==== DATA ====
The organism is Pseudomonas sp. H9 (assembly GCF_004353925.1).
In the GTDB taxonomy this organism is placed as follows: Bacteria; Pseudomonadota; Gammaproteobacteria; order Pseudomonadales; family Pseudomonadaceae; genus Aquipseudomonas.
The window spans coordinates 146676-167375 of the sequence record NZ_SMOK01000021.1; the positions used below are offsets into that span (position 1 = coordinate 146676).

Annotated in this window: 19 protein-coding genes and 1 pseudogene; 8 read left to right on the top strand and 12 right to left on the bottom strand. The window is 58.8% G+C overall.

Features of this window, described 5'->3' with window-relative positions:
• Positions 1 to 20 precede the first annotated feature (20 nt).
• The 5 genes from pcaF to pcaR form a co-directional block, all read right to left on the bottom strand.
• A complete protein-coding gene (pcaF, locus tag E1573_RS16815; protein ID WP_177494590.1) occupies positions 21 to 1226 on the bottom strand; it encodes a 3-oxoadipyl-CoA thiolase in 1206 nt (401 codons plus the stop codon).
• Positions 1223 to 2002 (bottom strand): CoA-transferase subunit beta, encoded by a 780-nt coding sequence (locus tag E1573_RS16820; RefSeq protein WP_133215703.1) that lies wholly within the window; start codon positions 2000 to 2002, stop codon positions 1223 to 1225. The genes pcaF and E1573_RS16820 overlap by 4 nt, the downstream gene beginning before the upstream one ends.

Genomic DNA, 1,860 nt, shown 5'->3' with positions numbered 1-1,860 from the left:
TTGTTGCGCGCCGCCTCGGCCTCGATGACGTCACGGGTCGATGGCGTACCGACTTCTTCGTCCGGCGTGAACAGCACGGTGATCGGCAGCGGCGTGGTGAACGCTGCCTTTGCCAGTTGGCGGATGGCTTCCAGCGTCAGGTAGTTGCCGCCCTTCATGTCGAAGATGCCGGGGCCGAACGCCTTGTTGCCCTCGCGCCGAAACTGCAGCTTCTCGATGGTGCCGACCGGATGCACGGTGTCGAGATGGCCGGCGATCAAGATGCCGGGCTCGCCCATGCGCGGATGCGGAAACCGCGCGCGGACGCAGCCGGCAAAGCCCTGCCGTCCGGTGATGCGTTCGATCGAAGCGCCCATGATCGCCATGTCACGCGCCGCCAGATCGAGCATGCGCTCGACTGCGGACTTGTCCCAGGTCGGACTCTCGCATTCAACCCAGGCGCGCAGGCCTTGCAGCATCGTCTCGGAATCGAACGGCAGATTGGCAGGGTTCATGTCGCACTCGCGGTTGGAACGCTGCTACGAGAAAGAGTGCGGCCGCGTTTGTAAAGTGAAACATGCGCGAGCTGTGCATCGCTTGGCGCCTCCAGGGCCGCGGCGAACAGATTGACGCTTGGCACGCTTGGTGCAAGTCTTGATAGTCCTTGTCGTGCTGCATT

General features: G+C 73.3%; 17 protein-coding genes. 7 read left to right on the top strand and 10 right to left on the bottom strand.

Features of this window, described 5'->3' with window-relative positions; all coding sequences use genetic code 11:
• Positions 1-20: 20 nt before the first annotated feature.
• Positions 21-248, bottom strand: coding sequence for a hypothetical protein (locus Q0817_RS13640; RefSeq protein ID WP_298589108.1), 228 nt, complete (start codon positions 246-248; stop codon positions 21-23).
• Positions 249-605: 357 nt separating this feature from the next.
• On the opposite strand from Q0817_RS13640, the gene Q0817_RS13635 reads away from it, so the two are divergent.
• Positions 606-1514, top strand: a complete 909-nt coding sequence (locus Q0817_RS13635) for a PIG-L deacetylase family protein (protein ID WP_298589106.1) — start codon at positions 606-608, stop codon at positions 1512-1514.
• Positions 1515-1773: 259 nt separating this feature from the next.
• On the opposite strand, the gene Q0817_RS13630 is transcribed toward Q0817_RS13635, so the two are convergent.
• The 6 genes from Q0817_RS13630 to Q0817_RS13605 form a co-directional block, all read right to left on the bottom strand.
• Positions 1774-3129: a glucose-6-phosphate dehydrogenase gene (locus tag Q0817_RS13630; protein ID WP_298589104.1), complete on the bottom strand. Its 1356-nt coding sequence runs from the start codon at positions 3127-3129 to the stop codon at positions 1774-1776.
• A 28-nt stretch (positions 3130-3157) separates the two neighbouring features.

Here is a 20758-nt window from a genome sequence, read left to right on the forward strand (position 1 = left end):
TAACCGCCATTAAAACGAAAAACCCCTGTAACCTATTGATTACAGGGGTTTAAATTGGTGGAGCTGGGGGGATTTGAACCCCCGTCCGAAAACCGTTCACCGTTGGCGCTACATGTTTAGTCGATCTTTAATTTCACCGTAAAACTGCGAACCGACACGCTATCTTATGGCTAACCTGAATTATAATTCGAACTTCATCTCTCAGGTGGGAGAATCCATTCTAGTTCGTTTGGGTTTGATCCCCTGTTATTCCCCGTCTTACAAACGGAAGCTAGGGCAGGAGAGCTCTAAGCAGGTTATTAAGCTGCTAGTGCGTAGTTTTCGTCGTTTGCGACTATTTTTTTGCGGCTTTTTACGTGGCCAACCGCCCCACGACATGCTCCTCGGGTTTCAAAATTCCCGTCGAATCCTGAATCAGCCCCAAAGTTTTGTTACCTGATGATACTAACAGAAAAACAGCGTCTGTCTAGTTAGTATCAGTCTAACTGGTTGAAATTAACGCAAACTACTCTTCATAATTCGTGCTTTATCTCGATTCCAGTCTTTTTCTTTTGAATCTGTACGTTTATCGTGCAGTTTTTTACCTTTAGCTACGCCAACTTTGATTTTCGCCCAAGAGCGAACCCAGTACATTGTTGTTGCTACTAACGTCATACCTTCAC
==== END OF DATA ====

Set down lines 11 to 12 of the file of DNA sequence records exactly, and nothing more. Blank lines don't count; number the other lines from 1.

TTGTTGCGCGCCGCCTCGGCCTCGATGACGTCACGGGTCGATGGCGTACCGACTTCTTCGTCCGGCGTGAACAGCACGGTGATCGGCAGCGGCGTGGTGAACGCTGCCTTTGCCAGTTGGCGGATGGCTTCCAGCGTCAGGTAGTTGCCGCCCTTCATGTCGAAGATGCCGGGGCCGAACGCCTTGTTGCCCTCGCGCCGAAACTGCAGCTTCTCGATGGTGCCGACCGGATGCACGGTGTCGAGATGGCCGGCGATCAAGATGCCGGGCTCGCCCATGCGCGGATGCGGAAACCGCGCGCGGACGCAGCCGGCAAAGCCCTGCCGTCCGGTGATGCGTTCGATCGAAGCGCCCATGATCGCCATGTCACGCGCCGCCAGATCGAGCATGCGCTCGACTGCGGACTTGTCCCAGGTCGGACTCTCGCATTCAACCCAGGCGCGCAGGCCTTGCAGCATCGTCTCGGAATCGAACGGCAGATTGGCAGGGTTCATGTCGCACTCGCGGTTGGAACGCTGCTACGAGAAAGAGTGCGGCCGCGTTTGTAAAGTGAAACATGCGCGAGCTGTGCATCGCTTGGCGCCTCCAGGGCCGCGGCGAACAGATTGACGCTTGGCACGCTTGGTGCAAGTCTTGATAGTCCTTGTCGTGCTGCATT

General features: G+C 73.3%; 17 protein-coding genes. 7 read left to right on the top strand and 10 right to left on the bottom strand.